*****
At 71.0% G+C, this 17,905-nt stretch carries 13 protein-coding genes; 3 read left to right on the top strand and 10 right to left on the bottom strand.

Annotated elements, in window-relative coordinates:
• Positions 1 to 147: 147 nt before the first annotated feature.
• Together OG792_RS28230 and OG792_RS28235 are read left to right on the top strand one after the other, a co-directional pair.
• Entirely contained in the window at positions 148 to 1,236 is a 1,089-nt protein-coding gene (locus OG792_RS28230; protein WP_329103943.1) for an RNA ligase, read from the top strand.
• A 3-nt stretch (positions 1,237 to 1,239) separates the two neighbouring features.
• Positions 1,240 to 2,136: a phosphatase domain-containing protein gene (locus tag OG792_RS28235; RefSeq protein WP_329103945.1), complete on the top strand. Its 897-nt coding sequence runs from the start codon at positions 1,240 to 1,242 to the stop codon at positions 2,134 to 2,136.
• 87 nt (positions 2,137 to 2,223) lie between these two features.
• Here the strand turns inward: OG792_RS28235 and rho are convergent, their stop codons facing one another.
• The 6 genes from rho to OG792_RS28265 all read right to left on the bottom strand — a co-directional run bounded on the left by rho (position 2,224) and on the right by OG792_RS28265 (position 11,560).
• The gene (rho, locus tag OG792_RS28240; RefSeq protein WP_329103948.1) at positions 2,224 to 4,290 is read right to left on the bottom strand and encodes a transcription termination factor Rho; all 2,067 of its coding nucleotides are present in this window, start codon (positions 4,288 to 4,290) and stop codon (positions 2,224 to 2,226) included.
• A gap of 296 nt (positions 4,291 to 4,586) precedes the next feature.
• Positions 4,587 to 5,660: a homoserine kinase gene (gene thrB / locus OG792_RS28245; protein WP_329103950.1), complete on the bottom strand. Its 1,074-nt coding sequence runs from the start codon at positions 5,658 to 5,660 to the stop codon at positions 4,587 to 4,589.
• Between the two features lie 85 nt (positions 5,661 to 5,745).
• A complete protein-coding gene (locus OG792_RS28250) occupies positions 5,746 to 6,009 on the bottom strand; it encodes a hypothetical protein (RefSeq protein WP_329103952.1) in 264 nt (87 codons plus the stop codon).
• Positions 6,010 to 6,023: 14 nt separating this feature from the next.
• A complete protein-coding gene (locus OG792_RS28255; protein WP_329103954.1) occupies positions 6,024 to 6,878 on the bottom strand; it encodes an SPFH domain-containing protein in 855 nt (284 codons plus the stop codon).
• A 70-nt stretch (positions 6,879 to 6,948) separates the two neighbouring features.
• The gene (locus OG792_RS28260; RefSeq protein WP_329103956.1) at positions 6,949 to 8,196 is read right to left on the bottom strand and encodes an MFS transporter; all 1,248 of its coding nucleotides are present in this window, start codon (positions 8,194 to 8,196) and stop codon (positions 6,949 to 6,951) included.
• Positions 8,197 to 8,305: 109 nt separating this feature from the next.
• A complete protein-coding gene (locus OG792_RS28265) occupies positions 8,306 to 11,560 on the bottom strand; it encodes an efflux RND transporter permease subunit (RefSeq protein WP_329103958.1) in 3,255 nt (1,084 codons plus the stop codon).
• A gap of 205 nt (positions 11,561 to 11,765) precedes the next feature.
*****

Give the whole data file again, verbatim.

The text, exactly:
At 71.0% G+C, this 17,905-nt stretch carries 13 protein-coding genes; 3 read left to right on the top strand and 10 right to left on the bottom strand.

Annotated elements, in window-relative coordinates:
• Positions 1 to 147: 147 nt before the first annotated feature.
• Together OG792_RS28230 and OG792_RS28235 are read left to right on the top strand one after the other, a co-directional pair.
• Entirely contained in the window at positions 148 to 1,236 is a 1,089-nt protein-coding gene (locus OG792_RS28230; protein WP_329103943.1) for an RNA ligase, read from the top strand.
• A 3-nt stretch (positions 1,237 to 1,239) separates the two neighbouring features.
• Positions 1,240 to 2,136: a phosphatase domain-containing protein gene (locus tag OG792_RS28235; RefSeq protein WP_329103945.1), complete on the top strand. Its 897-nt coding sequence runs from the start codon at positions 1,240 to 1,242 to the stop codon at positions 2,134 to 2,136.
• 87 nt (positions 2,137 to 2,223) lie between these two features.
• Here the strand turns inward: OG792_RS28235 and rho are convergent, their stop codons facing one another.
• The 6 genes from rho to OG792_RS28265 all read right to left on the bottom strand — a co-directional run bounded on the left by rho (position 2,224) and on the right by OG792_RS28265 (position 11,560).
• The gene (rho, locus tag OG792_RS28240; RefSeq protein WP_329103948.1) at positions 2,224 to 4,290 is read right to left on the bottom strand and encodes a transcription termination factor Rho; all 2,067 of its coding nucleotides are present in this window, start codon (positions 4,288 to 4,290) and stop codon (positions 2,224 to 2,226) included.
• A gap of 296 nt (positions 4,291 to 4,586) precedes the next feature.
• Positions 4,587 to 5,660: a homoserine kinase gene (gene thrB / locus OG792_RS28245; protein WP_329103950.1), complete on the bottom strand. Its 1,074-nt coding sequence runs from the start codon at positions 5,658 to 5,660 to the stop codon at positions 4,587 to 4,589.
• Between the two features lie 85 nt (positions 5,661 to 5,745).
• A complete protein-coding gene (locus OG792_RS28250) occupies positions 5,746 to 6,009 on the bottom strand; it encodes a hypothetical protein (RefSeq protein WP_329103952.1) in 264 nt (87 codons plus the stop codon).
• Positions 6,010 to 6,023: 14 nt separating this feature from the next.
• A complete protein-coding gene (locus OG792_RS28255; protein WP_329103954.1) occupies positions 6,024 to 6,878 on the bottom strand; it encodes an SPFH domain-containing protein in 855 nt (284 codons plus the stop codon).
• A 70-nt stretch (positions 6,879 to 6,948) separates the two neighbouring features.
• The gene (locus OG792_RS28260; RefSeq protein WP_329103956.1) at positions 6,949 to 8,196 is read right to left on the bottom strand and encodes an MFS transporter; all 1,248 of its coding nucleotides are present in this window, start codon (positions 8,194 to 8,196) and stop codon (positions 6,949 to 6,951) included.
• Positions 8,197 to 8,305: 109 nt separating this feature from the next.
• A complete protein-coding gene (locus OG792_RS28265) occupies positions 8,306 to 11,560 on the bottom strand; it encodes an efflux RND transporter permease subunit (RefSeq protein WP_329103958.1) in 3,255 nt (1,084 codons plus the stop codon).
• A gap of 205 nt (positions 11,561 to 11,765) precedes the next feature.